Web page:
How Do Air Purifiers with HEPA Filters Work?

Air purifiers possess a powerful set of fans that draw the air in your home or workplace into the HEPA filter. Once processed, the now vastly cleaner air is circulated back into the space. As air purifying systems constantly eliminate newly introduced particles from a room, the overall result is a consistently much higher air quality.

What Do You Need to Know About the Different Types of HEPA Filters?

Whether you or someone in your family suffers from severe allergies or other respiratory conditions such as asthma, or you are simply committed to improving the indoor air quality a home that may have a mold problem, shopping around for air purifying systems with HEPA filters can prove to be a little challenging. As you research your options, you will inevitably encounter a few different terms. What do you need to know about them?

  • “True” HEPA Filters. When a manufacturer advertises their HEPA filter as “true HEPA”, this simply means that the filter adheres to the standard set by the United States Department of Energy. These filters are able to capture 99.97 percent of 0.3 micron particles. HEPA filters that meet European standards, in contrast, have a slightly lower bar, as they must filter out 99.95 percent of these particles.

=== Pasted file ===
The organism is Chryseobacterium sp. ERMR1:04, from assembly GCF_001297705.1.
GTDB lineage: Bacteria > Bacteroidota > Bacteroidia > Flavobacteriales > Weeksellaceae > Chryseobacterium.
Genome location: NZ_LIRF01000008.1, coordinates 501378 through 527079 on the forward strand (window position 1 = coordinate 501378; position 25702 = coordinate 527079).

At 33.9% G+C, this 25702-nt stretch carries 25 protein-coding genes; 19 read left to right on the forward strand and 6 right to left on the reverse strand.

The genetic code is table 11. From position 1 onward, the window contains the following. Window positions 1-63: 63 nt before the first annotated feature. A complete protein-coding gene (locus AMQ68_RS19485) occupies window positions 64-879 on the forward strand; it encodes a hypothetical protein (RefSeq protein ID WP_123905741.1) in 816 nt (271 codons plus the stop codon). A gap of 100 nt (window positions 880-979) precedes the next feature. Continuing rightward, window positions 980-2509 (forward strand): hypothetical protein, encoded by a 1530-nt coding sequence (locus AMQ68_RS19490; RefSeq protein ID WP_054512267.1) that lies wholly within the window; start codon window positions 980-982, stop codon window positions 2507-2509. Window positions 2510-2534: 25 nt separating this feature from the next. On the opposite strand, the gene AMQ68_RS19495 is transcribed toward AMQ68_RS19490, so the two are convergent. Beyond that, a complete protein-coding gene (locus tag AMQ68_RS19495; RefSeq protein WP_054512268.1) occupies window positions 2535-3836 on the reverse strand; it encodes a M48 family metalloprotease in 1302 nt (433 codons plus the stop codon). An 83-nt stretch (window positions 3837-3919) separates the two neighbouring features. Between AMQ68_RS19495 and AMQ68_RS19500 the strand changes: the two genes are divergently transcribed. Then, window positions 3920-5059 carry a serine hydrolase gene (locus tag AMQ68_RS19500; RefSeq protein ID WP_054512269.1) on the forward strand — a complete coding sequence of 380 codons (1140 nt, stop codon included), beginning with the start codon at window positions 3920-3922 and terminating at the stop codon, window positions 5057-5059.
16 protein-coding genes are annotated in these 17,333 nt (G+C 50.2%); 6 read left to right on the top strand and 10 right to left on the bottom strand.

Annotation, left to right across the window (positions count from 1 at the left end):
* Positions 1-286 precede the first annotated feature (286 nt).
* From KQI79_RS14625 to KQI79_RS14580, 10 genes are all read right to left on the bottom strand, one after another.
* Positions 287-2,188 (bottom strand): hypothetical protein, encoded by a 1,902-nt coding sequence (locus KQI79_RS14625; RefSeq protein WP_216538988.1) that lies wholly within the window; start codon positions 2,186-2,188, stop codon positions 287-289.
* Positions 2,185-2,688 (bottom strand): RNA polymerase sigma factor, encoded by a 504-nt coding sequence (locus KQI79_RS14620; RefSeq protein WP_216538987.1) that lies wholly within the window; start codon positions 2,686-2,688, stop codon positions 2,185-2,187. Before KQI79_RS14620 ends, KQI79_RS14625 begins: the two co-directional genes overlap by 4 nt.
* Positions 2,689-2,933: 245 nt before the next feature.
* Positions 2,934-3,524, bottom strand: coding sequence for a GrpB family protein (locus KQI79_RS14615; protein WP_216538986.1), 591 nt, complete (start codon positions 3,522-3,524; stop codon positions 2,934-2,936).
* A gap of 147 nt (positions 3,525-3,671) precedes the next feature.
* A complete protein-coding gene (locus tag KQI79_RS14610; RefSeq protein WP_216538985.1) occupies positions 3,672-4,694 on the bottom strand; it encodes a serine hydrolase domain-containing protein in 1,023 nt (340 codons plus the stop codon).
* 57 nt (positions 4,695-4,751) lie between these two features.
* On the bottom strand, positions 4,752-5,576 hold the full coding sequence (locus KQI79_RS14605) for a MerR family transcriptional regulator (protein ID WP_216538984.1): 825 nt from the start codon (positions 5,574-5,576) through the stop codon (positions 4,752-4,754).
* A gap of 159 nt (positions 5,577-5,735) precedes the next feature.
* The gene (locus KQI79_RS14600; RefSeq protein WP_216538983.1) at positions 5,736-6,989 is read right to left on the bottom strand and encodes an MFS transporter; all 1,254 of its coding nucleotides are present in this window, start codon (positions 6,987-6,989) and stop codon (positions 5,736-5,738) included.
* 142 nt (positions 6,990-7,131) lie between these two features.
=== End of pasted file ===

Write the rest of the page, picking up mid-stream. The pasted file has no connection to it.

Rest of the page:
• Filters that use similar designs without meeting established standards may be advertised as being “HEPA-type filters”. Other clever marketing terms that still point to a filter’s lack of certification include “Ultra HEPA”. Such HEPA-like filters may still effectively improve your indoor air quality, making them an option for people looking for inexpensive solutions, but they are ultimately inferior.
  • HEPA/UV-C filters combine HEPA standards with ultraviolet light to eliminate even more harmful pathogens from the air you breathe. UV-C filters are particularly effective against mold spores.